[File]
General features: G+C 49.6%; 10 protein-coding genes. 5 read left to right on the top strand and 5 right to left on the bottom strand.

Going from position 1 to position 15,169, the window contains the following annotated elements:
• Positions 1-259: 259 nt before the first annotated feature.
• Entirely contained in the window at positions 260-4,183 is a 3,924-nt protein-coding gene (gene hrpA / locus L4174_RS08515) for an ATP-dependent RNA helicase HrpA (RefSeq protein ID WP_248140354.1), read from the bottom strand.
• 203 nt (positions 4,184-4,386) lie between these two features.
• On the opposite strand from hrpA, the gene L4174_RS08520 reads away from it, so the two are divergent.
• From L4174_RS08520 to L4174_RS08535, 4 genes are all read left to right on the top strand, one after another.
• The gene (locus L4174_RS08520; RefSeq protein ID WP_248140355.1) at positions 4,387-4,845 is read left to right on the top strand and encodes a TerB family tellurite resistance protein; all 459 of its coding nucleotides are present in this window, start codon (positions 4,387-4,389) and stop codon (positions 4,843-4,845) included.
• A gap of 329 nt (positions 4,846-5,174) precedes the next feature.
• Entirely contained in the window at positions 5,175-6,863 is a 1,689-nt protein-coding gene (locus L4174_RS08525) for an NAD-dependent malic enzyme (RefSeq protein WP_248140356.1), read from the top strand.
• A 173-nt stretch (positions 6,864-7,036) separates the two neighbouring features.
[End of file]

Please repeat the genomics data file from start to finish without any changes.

General features: G+C 49.6%; 10 protein-coding genes. 5 read left to right on the top strand and 5 right to left on the bottom strand.

Going from position 1 to position 15,169, the window contains the following annotated elements:
• Positions 1-259: 259 nt before the first annotated feature.
• Entirely contained in the window at positions 260-4,183 is a 3,924-nt protein-coding gene (gene hrpA / locus L4174_RS08515) for an ATP-dependent RNA helicase HrpA (RefSeq protein ID WP_248140354.1), read from the bottom strand.
• 203 nt (positions 4,184-4,386) lie between these two features.
• On the opposite strand from hrpA, the gene L4174_RS08520 reads away from it, so the two are divergent.
• From L4174_RS08520 to L4174_RS08535, 4 genes are all read left to right on the top strand, one after another.
• The gene (locus L4174_RS08520; RefSeq protein ID WP_248140355.1) at positions 4,387-4,845 is read left to right on the top strand and encodes a TerB family tellurite resistance protein; all 459 of its coding nucleotides are present in this window, start codon (positions 4,387-4,389) and stop codon (positions 4,843-4,845) included.
• A gap of 329 nt (positions 4,846-5,174) precedes the next feature.
• Entirely contained in the window at positions 5,175-6,863 is a 1,689-nt protein-coding gene (locus L4174_RS08525) for an NAD-dependent malic enzyme (RefSeq protein WP_248140356.1), read from the top strand.
• A 173-nt stretch (positions 6,864-7,036) separates the two neighbouring features.